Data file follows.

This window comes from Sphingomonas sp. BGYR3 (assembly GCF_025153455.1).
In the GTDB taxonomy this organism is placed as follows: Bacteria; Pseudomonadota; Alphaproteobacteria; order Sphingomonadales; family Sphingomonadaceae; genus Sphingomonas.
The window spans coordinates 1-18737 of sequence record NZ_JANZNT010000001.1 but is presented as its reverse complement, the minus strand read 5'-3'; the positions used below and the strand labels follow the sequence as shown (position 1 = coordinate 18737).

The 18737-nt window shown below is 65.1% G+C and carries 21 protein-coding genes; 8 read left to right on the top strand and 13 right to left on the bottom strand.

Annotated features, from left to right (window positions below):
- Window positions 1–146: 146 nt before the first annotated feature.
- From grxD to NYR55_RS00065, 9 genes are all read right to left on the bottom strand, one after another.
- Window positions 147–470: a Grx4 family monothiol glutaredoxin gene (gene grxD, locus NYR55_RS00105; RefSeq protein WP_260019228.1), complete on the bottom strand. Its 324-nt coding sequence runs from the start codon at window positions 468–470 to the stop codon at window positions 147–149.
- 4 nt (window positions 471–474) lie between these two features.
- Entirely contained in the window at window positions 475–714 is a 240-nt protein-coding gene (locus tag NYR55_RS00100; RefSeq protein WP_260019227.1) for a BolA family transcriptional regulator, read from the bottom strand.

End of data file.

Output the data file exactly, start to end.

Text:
This window comes from Sphingomonas sp. BGYR3 (assembly GCF_025153455.1).
In the GTDB taxonomy this organism is placed as follows: Bacteria; Pseudomonadota; Alphaproteobacteria; order Sphingomonadales; family Sphingomonadaceae; genus Sphingomonas.
The window spans coordinates 1-18737 of sequence record NZ_JANZNT010000001.1 but is presented as its reverse complement, the minus strand read 5'-3'; the positions used below and the strand labels follow the sequence as shown (position 1 = coordinate 18737).

The 18737-nt window shown below is 65.1% G+C and carries 21 protein-coding genes; 8 read left to right on the top strand and 13 right to left on the bottom strand.

Annotated features, from left to right (window positions below):
- Window positions 1–146: 146 nt before the first annotated feature.
- From grxD to NYR55_RS00065, 9 genes are all read right to left on the bottom strand, one after another.
- Window positions 147–470: a Grx4 family monothiol glutaredoxin gene (gene grxD, locus NYR55_RS00105; RefSeq protein WP_260019228.1), complete on the bottom strand. Its 324-nt coding sequence runs from the start codon at window positions 468–470 to the stop codon at window positions 147–149.
- 4 nt (window positions 471–474) lie between these two features.
- Entirely contained in the window at window positions 475–714 is a 240-nt protein-coding gene (locus tag NYR55_RS00100; RefSeq protein WP_260019227.1) for a BolA family transcriptional regulator, read from the bottom strand.